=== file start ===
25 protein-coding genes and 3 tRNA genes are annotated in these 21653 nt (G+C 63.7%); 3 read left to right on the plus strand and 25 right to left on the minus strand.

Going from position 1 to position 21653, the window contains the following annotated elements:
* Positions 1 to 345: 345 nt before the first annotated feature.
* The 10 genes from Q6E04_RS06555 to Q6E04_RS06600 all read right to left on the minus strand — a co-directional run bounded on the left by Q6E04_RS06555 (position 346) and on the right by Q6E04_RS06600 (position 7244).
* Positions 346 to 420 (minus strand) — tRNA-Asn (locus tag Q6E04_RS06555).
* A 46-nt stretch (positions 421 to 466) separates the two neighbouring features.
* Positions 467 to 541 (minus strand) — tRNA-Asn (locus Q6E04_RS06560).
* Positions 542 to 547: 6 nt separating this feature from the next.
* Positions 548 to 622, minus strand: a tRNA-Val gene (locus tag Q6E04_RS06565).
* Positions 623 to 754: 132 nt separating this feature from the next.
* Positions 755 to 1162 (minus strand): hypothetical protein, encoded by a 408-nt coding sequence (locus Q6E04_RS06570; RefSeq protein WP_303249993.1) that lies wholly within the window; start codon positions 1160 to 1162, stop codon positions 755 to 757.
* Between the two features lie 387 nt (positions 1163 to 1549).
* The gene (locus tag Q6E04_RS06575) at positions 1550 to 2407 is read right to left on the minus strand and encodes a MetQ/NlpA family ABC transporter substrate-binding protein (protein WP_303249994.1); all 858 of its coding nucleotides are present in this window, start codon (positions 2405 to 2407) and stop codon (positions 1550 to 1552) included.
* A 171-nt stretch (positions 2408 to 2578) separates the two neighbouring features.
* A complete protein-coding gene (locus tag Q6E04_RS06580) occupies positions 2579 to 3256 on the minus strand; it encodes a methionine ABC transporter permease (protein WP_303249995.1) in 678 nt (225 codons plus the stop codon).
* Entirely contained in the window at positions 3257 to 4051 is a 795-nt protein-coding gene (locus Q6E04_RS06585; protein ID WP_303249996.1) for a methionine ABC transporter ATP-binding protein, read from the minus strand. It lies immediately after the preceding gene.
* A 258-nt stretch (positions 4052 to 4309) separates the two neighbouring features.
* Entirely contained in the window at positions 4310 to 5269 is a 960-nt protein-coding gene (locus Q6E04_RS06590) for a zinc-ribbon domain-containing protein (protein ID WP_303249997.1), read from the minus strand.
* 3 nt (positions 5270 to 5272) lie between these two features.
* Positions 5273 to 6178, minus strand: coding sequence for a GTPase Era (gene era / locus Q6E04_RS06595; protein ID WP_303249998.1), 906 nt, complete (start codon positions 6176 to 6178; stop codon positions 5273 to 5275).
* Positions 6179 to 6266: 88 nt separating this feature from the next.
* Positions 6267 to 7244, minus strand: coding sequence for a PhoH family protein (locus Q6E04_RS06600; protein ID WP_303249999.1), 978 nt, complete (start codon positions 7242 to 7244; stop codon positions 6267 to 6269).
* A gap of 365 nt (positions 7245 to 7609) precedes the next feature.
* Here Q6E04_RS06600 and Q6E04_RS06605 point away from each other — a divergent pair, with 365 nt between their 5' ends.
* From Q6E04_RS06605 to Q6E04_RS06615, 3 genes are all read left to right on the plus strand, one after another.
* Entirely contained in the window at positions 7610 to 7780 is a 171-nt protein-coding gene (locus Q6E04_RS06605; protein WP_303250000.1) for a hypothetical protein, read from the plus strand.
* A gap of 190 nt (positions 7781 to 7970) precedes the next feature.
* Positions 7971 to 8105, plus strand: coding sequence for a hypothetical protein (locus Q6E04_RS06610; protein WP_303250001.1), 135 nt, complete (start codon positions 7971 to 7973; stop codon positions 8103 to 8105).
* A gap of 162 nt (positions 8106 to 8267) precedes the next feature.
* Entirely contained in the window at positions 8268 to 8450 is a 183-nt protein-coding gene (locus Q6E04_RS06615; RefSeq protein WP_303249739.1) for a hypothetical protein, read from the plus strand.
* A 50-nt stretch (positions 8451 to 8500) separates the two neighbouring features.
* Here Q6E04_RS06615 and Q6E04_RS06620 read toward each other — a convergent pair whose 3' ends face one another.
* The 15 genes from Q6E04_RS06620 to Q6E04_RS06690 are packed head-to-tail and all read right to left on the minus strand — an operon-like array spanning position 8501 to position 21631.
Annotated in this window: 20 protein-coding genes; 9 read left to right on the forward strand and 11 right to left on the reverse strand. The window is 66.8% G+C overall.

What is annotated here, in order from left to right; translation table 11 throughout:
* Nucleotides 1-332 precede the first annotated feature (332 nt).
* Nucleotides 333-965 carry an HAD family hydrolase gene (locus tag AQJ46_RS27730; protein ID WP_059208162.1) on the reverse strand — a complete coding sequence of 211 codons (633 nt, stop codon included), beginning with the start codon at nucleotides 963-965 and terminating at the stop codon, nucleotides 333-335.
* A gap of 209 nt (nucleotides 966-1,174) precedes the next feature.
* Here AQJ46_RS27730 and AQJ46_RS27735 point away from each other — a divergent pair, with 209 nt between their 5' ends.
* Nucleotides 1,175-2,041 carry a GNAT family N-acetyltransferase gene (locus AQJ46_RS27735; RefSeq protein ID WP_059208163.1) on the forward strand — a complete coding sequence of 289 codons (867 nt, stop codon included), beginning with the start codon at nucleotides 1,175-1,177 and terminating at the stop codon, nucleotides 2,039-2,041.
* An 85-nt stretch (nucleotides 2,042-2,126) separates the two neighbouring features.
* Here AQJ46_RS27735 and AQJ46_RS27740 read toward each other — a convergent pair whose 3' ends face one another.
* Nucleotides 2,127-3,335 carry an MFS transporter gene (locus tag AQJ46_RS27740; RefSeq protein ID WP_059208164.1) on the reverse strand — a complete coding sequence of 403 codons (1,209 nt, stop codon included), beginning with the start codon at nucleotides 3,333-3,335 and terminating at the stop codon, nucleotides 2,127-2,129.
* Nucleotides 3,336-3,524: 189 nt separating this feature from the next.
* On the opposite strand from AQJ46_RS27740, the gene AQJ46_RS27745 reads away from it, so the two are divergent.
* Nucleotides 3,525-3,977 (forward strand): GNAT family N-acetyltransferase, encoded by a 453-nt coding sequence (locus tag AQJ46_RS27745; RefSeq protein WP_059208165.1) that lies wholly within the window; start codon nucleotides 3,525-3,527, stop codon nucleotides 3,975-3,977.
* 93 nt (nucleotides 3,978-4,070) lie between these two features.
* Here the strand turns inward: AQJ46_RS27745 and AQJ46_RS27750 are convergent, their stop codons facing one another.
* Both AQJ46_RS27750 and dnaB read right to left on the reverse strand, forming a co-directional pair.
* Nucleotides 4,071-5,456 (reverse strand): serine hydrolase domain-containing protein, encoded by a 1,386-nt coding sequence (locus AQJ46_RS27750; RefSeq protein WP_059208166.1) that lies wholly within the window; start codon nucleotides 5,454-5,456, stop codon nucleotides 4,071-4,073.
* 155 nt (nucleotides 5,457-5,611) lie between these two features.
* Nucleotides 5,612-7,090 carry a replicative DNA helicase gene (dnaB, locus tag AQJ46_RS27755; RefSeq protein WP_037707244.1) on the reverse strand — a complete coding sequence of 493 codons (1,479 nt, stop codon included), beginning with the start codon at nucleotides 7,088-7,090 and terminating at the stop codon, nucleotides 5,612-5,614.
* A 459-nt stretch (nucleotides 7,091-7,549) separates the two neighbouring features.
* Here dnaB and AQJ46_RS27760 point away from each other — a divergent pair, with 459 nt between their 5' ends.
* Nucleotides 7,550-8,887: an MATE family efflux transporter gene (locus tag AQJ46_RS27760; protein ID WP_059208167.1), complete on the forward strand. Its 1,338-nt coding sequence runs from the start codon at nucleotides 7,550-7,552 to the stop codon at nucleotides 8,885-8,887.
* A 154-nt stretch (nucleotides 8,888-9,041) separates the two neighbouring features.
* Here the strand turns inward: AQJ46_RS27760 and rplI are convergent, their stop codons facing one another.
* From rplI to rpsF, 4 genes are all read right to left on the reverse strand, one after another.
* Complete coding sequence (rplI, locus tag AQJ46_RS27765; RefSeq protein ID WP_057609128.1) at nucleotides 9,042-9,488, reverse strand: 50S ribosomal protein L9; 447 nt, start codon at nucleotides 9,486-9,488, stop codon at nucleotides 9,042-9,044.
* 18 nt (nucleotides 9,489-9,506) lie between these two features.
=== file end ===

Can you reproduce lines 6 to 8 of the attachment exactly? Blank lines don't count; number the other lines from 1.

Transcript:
* A 46-nt stretch (positions 421 to 466) separates the two neighbouring features.
* Positions 467 to 541 (minus strand) — tRNA-Asn (locus Q6E04_RS06560).
* Positions 542 to 547: 6 nt separating this feature from the next.